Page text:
If you want to build anything less than a $50B company, this product is not meant for you. To be fair, this venture product does work for some! It is still a good way to make money if you’re building or funding enormous companies. But the product continues to move upmarket and is abandoning significant fiscal opportunity. What is more important is that it doesn’t work for most companies.
I love the venture industry and was an early participant in the creation of seed as a category. But it’s impossible to ignore the changes underway and the compelling case for a low-end disruption opportunity driven by smaller funds with more reasonable outcome expectations than $10B or bust. In fact, that was the promise of seed when it started!
But smaller funds and more reasonable outcome expectations are hard to make work when the companies you back continue to burn cash and are dependent on upstream capital for future financings. With each subsequent round, your portfolio companies, and by extension, your fund, adopts the return profile and business model of the new investor. This can often be rewarded by quick markups that LPs love to see, but it comes at the cost of optionality for early investors, early employees and founders.
For a firm to make low-end disruption work, every round they lead would need to function as an off ramp to the traditional VC track and make any subsequent funding entirely optional for the teams they back.
Of course, low-end is just one way to approach disruption.
The other, and I believe the more compelling opportunity is nested within the next, and largest, of the concentric circles above — the non-consumer.
This point seems fairly well understood, but visualizing it makes the magnitude that much more visceral.
Borrowing from Marc’s math above, roughly .05% of the tech companies founded each year attract venture capital. For those seeking it, the likelihood of closing a round of venture funding is incredibly slim, and the likelihood of a long term successful outcome even slimmer.
Of those that do raise, the likelihood of becoming one of those 15 companies a year that delivers 95% of the value for the industry is even slimmer.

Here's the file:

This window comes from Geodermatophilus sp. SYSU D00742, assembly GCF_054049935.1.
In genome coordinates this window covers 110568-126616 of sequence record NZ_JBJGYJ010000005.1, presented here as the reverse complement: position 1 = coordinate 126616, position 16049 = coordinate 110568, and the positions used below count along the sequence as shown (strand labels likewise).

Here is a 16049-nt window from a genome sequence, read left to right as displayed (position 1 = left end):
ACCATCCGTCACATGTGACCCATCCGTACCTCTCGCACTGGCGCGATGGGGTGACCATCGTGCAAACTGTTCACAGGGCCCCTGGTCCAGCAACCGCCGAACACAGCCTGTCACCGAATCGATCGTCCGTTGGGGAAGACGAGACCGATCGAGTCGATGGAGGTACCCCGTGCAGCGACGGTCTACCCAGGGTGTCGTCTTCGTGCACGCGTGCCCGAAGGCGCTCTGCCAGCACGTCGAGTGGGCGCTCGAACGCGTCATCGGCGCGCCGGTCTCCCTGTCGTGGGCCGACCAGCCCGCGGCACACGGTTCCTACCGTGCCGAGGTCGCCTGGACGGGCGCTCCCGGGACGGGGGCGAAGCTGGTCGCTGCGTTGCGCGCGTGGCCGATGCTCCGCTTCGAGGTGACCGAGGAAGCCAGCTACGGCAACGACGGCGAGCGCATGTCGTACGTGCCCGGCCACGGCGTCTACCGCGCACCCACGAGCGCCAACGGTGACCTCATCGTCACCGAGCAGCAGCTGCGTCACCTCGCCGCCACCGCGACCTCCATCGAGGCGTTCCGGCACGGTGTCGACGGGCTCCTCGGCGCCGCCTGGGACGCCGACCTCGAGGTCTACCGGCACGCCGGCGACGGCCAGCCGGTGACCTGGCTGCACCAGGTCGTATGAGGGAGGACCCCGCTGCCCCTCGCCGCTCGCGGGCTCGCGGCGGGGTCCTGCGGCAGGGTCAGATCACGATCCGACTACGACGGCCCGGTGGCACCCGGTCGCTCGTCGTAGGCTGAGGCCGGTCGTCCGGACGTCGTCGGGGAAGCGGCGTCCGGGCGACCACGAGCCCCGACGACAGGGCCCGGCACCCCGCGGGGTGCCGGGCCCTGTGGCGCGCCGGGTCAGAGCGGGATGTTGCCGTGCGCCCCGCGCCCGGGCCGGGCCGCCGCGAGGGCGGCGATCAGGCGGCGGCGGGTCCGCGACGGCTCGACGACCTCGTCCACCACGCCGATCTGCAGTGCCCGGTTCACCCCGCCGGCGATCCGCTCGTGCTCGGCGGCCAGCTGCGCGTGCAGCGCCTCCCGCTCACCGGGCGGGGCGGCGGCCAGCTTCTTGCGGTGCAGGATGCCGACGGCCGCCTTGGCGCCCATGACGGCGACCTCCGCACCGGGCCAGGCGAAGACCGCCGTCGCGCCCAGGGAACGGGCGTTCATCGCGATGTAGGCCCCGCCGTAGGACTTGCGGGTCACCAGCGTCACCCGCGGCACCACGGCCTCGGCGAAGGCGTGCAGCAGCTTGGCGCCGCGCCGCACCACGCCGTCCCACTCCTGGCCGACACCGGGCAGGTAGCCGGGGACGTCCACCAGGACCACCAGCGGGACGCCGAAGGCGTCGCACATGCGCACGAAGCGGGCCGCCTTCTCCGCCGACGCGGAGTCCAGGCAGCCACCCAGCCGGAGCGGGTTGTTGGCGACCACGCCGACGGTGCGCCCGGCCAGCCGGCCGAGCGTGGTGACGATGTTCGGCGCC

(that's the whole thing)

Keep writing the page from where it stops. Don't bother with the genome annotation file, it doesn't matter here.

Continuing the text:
As heretical as this may sound, the numbers tell the story better than the slides. We’ve oriented our startup funding model around an extremely high risk, high velocity, and high mortality model optimized for outlier outcomes — ideally within 5–7 years.
There is much good nested in a relationship between an investor and a founder such as access to industry networks, community support, expert advice, and access to capital. But, today most of that is bundled with the go big or go home business model of traditional venture capital.
A model that works for so few at the micro level yet creates so much value at the macro level begs the question of whether a different path for founders might yield a different set of results.
What planted the seeds for indie in the early days was not only seeing the soaring mortality rates in venture but seeing a wave of companies achieving venture scale without raising venture capital. The conversations I had with these founders were markedly different than the conventional wisdom of “always be raising”.
This advice was in stark contrast to what I was hearing from the founders who had built significantly scaled businesses with little to no outside funding:
If we’d have raised a seed round we would have been focused on the markets and milestones that investors needed to see and not on the needs of our customers. — Ryan Smith, Founder of Qualtrics
This focus on customers, revenue, and profitability early was not seen as a sacrifice, or a fallback plan in case funding dried up. It was a critical piece of the cultural foundation for companies like Atlassian, Calendly, Github, Mailchimp, Qualtrics, Zapier, and many more that set them up for success having raised little to no venture capital until they had scaled significantly.
We designed indie to offer the networks, community, accountability, and capital typically bundled with the VC business model of binary outcomes to the non-consumers of venture capital. Or, as one of the founders we work with quipped, “Just enough VC bullshit”.
These non-consumers tend to be a combination of founders who are actively looking to defer or avoid venture or building businesses that don’t map to the current trends, archetypes, or timelines VCs are looking to fund.
As for the former, this is a large and growing contingent of founders: